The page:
Waiting in line for lunch, it was fascinating to see all these outstanding members of the community treat each other with such admiration. These volunteers, who are used to serving others, now found themselves being catered to for their invaluable contribution to their community, and yet their incredible spirit of giving still shone through. As Ellie and I waited in the salad line we remarked at the diversity of the group, and how these volunteers made up what seemed to be a perfect cross section of the community. It was uplifting, seeing teenagers sharing a laugh with seniors, and individuals of every walk of life together celebrating the vital role of volunteerism.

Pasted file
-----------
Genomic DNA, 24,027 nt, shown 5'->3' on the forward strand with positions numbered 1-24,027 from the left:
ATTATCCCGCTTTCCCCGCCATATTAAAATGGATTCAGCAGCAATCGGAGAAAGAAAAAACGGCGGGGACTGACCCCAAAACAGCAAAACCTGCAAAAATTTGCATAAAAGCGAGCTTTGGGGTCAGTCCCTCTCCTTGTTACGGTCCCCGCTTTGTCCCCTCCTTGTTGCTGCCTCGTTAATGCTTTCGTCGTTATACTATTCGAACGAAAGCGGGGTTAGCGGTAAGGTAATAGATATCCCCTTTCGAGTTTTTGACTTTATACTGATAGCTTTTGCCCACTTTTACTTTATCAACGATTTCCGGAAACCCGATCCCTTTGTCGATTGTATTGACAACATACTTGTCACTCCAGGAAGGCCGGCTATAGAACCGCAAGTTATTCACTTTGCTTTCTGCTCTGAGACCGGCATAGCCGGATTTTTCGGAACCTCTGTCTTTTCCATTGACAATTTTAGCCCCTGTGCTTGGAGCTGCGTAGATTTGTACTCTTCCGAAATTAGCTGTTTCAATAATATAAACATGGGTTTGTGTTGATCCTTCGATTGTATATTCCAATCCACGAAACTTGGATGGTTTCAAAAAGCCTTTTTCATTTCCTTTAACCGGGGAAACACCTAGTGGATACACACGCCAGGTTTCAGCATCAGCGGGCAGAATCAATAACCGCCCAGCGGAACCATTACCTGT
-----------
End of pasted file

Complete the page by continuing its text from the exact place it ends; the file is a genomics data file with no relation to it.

After lunch, Glennis drew door prizes contributed by local businesses.  When all the prizes were gone, we were all treated to a performance by the musical comedy group, Il Duo. They put on a great show and there couldn’t have been a more perfect way of putting smiles on the faces of the volunteers of St. Albert. Their performances had people doubled over in their seats laughing. At the end of the event we were all encouraged to take individual cakes baked in mason jars with tangerine icing… by a volunteer, of course. They had thought of every detail – the event was organized largely by volunteers, after all.